More details visit http://sydney.edu.au/acfr/agriculture
On the 23rd of June 2017, ACFR was invited to a Local Land Services NSW field day event to present the work they have done over the last six months on a platform called the Digital Farmhand (Previously referred to as Di-Wheel). The event generated a large amount of interest within the local farming community with over 100 registrations for the event. During the event, the team presented:
- the project overview
- the design concept of the Digital Farmhand
- plant analytics via low-cost sensors (smartphone camera)
- the future vision of the project
- live demonstration of automated row turning via low-cost sensors (smartphone camera)
- live demonstration of a farming implement (spray boom) mounted on the digital farmhand
Below are some photos from the event. Link to news article here hawkesbury gazette
Details of the upcoming trial at Richmond of the Digital Farmhand Robot were published in the South West Voice today.
We had a robotic arm lying around and thought we’d have some fun in the lab with a pneumatic pruner.
Shown here is a UR5 arm configured to navigate to way points on a tree. Once in position, the pruner is activated and a branch is removed.
We had a robotic arm lying around and thought we’d have some fun in the lab with a new type of gripper.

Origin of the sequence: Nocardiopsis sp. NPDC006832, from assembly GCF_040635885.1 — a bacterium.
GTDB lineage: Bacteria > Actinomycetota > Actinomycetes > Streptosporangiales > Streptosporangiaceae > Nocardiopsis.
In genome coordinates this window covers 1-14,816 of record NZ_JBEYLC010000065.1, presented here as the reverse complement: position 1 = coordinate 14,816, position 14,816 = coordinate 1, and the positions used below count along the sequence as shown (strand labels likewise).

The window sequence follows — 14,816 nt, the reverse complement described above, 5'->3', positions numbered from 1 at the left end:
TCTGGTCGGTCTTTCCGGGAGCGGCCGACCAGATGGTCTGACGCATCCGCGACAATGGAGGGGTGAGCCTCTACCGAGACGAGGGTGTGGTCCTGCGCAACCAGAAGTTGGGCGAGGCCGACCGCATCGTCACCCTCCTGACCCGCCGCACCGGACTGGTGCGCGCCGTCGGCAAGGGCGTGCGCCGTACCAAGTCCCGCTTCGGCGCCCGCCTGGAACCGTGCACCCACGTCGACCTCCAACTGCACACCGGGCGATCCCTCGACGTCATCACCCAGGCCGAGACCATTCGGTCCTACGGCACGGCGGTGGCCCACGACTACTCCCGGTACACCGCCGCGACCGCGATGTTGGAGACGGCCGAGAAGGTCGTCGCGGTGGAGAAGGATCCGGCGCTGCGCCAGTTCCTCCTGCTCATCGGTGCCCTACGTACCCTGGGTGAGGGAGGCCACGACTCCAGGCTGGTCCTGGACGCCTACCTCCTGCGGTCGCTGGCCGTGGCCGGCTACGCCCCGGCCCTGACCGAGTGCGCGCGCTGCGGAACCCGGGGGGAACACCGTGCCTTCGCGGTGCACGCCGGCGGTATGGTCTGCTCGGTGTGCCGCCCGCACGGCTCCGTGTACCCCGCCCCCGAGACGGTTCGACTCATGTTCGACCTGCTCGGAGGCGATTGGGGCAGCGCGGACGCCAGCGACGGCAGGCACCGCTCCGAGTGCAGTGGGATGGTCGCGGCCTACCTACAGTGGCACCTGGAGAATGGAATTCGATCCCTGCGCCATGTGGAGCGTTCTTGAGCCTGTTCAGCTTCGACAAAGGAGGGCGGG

Shown here is a UR5 arm configured to navigate to way points on a tree. Once in position, the gripper is activated, then the arm twists and pulls the apple from the tree and places the fruit in a tray.
We recently conducted a trial demonstrating the RIPPA robot working on an apple orchard in Three Bridges, Victoria, Australia. RIPPA operated autonomously up and down the apple rows and was able to change rows at the headlands by moving sideways. The trial demonstrated VIIPA autonomously and in real time detecting then targeting apples with variable rates of fluid.
The video below shows some of the experiments conducted on the trial:
Future applications of the technology include pest management, pruning, thinning, and pollinating in tree crop farming.
In early October, ACFR conducted a series of field trials in Lembang which is located on the outskirts of the city of Bandung Indonesia with the Di-Wheel robot. The objective of the trip was to investigate how robotics can be can be deployed and utilised in a farming context in a developing country. As part of our investigation, a community of local farmers were interviewed to gain a better understanding of their requirements and their situation. We also visited a variety of engineering firms to understand the engineering capabilities within Bandung to support future field trials in that region.
Below are some videos and photos from the trip.
Tip: Hover cursor over the pictures for the caption
Over the last few months, the RIPPA robot has been working on several commercial vegetable farms around Australia. Various experimental autonomous crop interaction tasks have been demonstrated including:
- autonomous row following and data collection
- autonomous real time mechanical weeding
- autonomous real time variable rate fluid dispensing using VIIPA
- autonomous soil sampling and mapping
Our work was featured in IEEE's Video Friday on November 4, 2016: http://spectrum.ieee.org/automaton/robotics/robotics-hardware/video-friday-rescue-quadruped-gesture-controlled-robot-arm-self-driving-van-1986
View the video below to see RIPPA in action.
The video shows the di-wheel being demonstrated at Cobbity farm (University of Sydney Campus) on a kale crop row.